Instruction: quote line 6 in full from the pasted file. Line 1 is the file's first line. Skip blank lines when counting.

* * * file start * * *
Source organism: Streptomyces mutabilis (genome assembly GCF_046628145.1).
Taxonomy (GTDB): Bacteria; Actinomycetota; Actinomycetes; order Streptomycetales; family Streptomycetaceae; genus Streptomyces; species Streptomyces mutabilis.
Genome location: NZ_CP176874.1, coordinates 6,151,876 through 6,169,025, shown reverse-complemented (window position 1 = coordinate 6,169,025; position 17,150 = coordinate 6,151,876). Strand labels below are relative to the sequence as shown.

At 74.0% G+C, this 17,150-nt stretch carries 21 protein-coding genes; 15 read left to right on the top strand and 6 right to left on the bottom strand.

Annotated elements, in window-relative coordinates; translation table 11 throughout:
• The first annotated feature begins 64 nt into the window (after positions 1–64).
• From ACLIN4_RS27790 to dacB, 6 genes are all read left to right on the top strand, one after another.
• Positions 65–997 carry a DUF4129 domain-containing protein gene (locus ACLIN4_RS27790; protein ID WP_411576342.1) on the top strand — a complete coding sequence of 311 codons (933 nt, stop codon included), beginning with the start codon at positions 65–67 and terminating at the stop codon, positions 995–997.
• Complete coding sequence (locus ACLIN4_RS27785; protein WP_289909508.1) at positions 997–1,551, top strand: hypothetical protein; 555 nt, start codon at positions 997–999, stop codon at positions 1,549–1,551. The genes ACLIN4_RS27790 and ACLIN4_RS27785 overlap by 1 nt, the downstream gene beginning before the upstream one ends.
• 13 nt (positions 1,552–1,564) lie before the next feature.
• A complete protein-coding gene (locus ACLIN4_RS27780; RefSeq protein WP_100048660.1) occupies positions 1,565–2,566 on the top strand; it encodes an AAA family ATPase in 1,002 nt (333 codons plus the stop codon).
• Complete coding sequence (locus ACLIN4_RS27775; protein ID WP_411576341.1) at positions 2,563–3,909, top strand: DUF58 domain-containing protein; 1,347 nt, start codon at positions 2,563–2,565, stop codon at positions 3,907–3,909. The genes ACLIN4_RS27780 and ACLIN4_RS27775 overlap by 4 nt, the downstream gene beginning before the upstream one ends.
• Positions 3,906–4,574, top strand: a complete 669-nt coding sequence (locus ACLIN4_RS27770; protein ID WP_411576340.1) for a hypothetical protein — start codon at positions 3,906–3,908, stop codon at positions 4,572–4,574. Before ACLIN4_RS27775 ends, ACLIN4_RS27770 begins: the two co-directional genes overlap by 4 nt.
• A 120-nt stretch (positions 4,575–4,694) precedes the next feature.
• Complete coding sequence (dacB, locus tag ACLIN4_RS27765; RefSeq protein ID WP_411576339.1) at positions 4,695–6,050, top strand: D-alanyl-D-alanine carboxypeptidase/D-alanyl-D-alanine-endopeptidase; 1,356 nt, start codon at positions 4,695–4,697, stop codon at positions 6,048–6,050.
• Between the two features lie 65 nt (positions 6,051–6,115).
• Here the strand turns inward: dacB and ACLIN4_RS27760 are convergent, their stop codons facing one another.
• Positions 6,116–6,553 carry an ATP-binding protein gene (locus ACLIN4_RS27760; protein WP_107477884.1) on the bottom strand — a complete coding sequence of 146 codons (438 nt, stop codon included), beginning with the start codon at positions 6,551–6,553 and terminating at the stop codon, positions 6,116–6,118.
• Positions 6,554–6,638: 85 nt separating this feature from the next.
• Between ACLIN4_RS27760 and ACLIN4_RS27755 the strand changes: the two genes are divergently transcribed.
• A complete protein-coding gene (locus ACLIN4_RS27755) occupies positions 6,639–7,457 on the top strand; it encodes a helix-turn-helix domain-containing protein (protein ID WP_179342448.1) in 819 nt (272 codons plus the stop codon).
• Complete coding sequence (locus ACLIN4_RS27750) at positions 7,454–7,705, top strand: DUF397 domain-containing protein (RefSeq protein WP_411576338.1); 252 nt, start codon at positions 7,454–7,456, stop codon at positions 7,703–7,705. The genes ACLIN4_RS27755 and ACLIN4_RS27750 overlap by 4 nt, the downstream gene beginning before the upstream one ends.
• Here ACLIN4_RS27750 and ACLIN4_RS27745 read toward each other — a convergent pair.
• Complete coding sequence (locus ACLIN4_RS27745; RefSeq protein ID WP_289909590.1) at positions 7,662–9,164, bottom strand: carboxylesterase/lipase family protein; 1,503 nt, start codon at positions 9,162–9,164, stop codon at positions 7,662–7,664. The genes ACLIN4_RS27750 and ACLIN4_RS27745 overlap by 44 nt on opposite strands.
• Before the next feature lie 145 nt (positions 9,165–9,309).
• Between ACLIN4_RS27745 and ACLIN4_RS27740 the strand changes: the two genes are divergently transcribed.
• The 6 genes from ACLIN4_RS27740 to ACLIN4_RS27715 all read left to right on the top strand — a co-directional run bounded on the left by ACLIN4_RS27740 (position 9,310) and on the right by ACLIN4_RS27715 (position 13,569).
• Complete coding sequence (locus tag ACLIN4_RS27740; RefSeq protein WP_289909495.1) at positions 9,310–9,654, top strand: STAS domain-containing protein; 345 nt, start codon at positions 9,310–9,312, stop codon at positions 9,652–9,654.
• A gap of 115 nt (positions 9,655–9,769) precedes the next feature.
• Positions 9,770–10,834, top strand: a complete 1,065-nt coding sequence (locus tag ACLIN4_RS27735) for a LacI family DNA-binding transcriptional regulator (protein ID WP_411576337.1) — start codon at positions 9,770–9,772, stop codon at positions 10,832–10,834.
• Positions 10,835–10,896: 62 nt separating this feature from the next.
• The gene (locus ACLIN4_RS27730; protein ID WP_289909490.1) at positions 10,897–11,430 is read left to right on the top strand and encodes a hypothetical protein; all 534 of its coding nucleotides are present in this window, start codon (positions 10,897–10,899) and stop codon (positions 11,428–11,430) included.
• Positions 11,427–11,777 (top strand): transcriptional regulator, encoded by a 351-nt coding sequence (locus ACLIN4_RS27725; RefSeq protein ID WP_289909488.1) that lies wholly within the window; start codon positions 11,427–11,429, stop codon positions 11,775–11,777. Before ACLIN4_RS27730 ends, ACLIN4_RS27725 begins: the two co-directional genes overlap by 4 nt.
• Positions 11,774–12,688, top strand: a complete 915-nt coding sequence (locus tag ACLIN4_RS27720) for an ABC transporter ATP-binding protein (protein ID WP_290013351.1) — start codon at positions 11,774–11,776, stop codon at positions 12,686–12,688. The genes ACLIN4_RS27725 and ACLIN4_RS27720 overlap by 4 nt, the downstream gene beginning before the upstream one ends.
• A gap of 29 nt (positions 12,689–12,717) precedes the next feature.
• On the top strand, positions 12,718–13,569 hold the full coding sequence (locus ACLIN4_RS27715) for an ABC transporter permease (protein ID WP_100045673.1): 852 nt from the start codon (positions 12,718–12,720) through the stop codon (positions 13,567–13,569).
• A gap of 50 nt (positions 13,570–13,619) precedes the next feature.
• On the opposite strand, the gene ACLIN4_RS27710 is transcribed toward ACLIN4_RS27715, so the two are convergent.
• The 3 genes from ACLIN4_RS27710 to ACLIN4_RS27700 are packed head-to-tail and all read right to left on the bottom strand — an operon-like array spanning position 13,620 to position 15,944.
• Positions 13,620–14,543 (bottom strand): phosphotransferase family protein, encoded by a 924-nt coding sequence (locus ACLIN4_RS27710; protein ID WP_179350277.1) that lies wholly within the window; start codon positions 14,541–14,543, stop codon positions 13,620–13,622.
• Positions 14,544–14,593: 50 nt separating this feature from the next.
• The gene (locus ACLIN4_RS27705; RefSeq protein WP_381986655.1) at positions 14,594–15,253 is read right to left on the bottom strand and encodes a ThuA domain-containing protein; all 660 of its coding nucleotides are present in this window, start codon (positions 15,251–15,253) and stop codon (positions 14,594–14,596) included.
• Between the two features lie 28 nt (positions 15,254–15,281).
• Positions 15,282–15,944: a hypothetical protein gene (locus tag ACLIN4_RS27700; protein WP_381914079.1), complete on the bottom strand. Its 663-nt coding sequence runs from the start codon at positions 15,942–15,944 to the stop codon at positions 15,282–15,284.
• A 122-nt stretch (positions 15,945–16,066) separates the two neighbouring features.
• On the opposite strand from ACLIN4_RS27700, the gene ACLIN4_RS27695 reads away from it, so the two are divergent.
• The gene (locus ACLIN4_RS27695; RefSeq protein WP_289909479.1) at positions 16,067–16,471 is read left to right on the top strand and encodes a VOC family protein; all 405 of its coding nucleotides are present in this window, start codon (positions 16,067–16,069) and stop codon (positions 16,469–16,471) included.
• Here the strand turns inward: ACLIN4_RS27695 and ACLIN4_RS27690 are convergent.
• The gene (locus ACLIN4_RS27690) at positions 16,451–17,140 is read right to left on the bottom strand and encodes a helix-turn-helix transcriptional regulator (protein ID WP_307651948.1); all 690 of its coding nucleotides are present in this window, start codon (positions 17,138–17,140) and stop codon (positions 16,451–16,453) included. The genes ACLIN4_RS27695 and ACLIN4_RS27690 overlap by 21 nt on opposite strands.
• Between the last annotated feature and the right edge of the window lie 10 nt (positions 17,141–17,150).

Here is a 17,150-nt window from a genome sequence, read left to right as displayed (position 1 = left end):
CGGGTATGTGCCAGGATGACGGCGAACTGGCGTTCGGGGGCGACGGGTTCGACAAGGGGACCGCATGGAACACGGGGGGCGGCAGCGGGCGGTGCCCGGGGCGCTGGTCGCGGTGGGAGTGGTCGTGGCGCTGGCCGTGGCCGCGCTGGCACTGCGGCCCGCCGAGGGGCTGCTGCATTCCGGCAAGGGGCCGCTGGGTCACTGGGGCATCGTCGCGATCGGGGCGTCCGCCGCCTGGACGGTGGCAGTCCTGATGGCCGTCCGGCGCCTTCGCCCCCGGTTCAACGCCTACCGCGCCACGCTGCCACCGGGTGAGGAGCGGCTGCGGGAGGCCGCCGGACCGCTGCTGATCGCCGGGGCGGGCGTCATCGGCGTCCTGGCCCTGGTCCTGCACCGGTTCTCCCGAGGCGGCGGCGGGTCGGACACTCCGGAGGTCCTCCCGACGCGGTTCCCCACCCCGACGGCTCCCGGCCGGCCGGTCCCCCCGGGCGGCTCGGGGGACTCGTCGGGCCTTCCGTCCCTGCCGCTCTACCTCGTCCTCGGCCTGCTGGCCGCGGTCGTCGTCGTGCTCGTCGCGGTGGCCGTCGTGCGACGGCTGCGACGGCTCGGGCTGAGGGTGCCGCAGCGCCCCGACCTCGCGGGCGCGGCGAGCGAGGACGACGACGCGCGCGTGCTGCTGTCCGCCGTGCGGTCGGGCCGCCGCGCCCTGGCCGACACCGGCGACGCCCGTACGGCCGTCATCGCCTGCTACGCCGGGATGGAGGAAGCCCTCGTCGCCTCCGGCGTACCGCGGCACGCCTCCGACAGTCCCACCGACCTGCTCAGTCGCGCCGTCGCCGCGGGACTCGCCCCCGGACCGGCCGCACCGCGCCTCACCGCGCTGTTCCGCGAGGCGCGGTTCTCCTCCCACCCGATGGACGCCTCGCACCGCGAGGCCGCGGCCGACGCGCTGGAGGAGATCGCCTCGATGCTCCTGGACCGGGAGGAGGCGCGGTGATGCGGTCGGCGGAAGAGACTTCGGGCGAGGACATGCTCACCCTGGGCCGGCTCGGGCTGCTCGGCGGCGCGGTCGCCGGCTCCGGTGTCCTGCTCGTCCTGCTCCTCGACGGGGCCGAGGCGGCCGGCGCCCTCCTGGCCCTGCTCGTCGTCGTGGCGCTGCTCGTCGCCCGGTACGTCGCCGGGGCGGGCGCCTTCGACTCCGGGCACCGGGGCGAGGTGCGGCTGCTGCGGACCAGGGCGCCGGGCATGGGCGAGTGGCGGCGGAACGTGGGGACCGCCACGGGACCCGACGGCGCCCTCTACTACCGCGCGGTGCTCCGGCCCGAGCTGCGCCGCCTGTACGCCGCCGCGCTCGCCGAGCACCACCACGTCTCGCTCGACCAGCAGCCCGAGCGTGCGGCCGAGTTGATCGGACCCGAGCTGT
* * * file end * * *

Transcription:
• The first annotated feature begins 64 nt into the window (after positions 1–64).